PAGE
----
The Conscience of Yoruba Nation, a forum of Yoruba intelligentsia interested in and concerned about the need to foster a greater nation, today, remembers heroes of Yoruba extraction who have laid down their lives in the service of Nigeria.
Of particular interest to the Forum is today, July 29, 2018, remembered back in history regarding the 1966 coup which claimed the live of Francis Adekunle Fajuyi, a Colonel of the NIgerian Army, who was killed in cold blood when he refused to let go his guest, then Head of State and Supreme Commander, General JTU Aguyi Ironsi.
In a statement to commemorate today the group listed other fallen heroes.
The statement, signed by its convener, Abagun Kole Omololu, reads: Lagos, Nigeria. July 29th, 2018. “The conscience of Yoruba Nation” stops to remember those brave, exceptional and courageous Yoruba military heroes who lost their lives in service to the nation in the era of Military coup and counter coup. Accolades forever flows from our hearts and across social and traditional media. Apart from their great bravery and sacrifices that have bequeathed them both fame and recognition across the globe, they were our sons, fathers, brothers, colleagues, dear friends, husbands and more.
These military heroes were gifts to us and we hold them in a status reserved solely for the elites and extraordinary; a place in our heart and history that can only be occupied by few special people. We remember today as always:
Colonel Francis Adekunle Fajuyi: – who was a Nigerian Soldier and first military governor of the former Western region. Who was assassinated by the revenge seeking counter-coup assailants on July 29th 1966 at Ibadan.
Also, we cannot forget; Colonel Ibrahim Adetunji Taiwo: – who was a military governor of Kwara state from July 1975 to February 1976. He was gruesomely murdered on 13th February, 1976 during a failed coup in which the then head of state General Murtala Muhammed was killed.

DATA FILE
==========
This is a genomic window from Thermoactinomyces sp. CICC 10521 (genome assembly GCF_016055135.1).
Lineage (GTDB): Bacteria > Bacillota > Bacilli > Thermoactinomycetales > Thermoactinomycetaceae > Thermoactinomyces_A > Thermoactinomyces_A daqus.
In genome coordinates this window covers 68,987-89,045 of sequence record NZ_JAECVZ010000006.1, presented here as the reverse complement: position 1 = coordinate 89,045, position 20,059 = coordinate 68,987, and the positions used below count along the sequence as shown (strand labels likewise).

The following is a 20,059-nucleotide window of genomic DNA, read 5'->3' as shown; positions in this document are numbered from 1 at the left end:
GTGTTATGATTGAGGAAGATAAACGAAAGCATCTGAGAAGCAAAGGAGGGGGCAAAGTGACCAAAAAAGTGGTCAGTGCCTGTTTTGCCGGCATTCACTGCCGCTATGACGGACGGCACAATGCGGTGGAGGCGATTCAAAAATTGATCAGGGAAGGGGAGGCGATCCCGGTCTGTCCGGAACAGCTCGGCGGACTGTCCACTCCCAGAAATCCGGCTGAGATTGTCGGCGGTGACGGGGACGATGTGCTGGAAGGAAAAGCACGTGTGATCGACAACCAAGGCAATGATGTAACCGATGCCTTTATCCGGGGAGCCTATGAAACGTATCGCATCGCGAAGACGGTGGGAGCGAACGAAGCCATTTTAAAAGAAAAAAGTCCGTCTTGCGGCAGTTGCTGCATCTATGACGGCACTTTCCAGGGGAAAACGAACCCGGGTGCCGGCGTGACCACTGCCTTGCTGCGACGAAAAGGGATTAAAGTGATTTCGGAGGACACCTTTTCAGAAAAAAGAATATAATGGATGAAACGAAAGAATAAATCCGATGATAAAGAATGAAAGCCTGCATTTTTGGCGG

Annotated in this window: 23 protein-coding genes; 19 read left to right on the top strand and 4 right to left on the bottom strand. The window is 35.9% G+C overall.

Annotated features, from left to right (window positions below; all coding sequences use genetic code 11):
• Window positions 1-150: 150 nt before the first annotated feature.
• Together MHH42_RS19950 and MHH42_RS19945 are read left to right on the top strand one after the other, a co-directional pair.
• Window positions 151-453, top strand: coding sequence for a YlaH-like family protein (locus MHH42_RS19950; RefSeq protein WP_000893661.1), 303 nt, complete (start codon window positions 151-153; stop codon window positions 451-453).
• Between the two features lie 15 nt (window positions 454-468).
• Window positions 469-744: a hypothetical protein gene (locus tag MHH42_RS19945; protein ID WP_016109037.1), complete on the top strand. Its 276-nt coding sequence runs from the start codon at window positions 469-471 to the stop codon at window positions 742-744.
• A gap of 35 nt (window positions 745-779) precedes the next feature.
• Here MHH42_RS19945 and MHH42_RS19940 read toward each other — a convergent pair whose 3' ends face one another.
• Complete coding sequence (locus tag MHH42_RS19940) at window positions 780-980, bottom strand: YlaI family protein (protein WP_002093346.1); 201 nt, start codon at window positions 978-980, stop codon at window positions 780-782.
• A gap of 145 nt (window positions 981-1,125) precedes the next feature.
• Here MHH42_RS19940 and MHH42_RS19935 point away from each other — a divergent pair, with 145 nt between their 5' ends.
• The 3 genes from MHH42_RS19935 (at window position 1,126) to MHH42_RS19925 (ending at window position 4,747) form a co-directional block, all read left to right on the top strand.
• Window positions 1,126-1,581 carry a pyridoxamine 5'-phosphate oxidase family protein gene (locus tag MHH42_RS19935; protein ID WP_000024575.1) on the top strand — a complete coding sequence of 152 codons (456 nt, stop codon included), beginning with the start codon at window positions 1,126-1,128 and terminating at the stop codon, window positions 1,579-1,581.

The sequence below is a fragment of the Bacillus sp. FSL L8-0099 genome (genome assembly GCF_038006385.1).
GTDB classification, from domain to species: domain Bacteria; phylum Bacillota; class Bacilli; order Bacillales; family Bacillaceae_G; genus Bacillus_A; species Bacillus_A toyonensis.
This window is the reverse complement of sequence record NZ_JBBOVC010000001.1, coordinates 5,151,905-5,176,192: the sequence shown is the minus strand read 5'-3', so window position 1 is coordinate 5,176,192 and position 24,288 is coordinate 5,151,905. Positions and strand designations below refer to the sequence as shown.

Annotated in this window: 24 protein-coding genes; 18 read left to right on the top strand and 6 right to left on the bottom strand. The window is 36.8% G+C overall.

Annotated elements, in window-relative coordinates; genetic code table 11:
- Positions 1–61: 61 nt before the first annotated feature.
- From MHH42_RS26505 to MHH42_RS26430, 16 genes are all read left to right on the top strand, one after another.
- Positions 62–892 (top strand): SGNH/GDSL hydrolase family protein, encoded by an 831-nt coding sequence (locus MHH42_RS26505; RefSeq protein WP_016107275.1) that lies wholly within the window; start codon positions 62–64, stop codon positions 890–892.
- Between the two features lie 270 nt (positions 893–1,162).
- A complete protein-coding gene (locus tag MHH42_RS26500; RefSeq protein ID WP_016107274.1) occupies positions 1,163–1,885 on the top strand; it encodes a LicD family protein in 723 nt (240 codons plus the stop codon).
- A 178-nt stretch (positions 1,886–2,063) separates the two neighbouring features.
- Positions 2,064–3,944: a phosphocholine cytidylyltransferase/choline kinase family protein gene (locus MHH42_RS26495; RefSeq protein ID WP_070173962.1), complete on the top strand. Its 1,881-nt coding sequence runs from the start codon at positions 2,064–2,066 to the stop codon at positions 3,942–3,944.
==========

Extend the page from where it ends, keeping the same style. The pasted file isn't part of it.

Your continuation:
We also fondly remember; Lt. Colonel Akintunde Akinsehinwa: – a young military officer who was killed alongside Late General Murtala Mohammed in in a coup on 13th February, 1976 in Lagos.
Not forgetting; Brigadier Samuel Ademolegun: – One of the greatest and bravest Ondo military heroes that ever lived. He was brutally murdered alongside his wife in 1966 when the coup assailants barged into his room and shot him dead on his bed.
Also in our hearts is; Colonel Victor Adebukola Banjo: -Who was lied against and accused of plotting a coup against Chukwuemeka Odumegwu Ojukwu. He was executed on 22nd September, 1967 in Enugu.
Last but not the least; Colonel Ralph Shodeinde: who was also brutally murdered. Though, the manner of his death is still unclear, but according to his wife, he was shot by several soldiers. Other account claims that a grenade was tossed at him.
When people are taken from our lives particularly before their time, in a manner out of the natural order of events, the impact is devastating. Like Children dying before their parents, parents or partners dying too young, siblings and close friends taken too soon, generations unborn feel its negative ripple effects.
These precious people may not have reached the level of icons or celebrities in the eyes of the world but in our eyes, they have surpassed all of that, they are heroes, our fallen heroes. A hero is somebody who has made a difference in our world and has left us better off.
These remarkable heroes have done just that. We will never forget them, as their names resounds as undying echoes in the ears of our hearts.
Today we “The Conscience of Yoruba Nation” remember them not because they were our siblings or relatives, nor because we seek any economic or political profit or recognition by so doing, but because we recognize and revere them as our unforgettable heroes past. And also because we are Yorubas, a people of great cultural heritage of respect and gratitude, lovers of peace and unity. We stand for tolerance and not for war.
“The Conscience of Yoruba Nation” is an affiliate group of Afenifere, the sociopolitical organization of Obafemi Awolowo.
Still to come; a recognition of Yoruba heroes both civilian and military from pre-colonial days like Alaafin Sango, Kunrunmi and others down to this present day.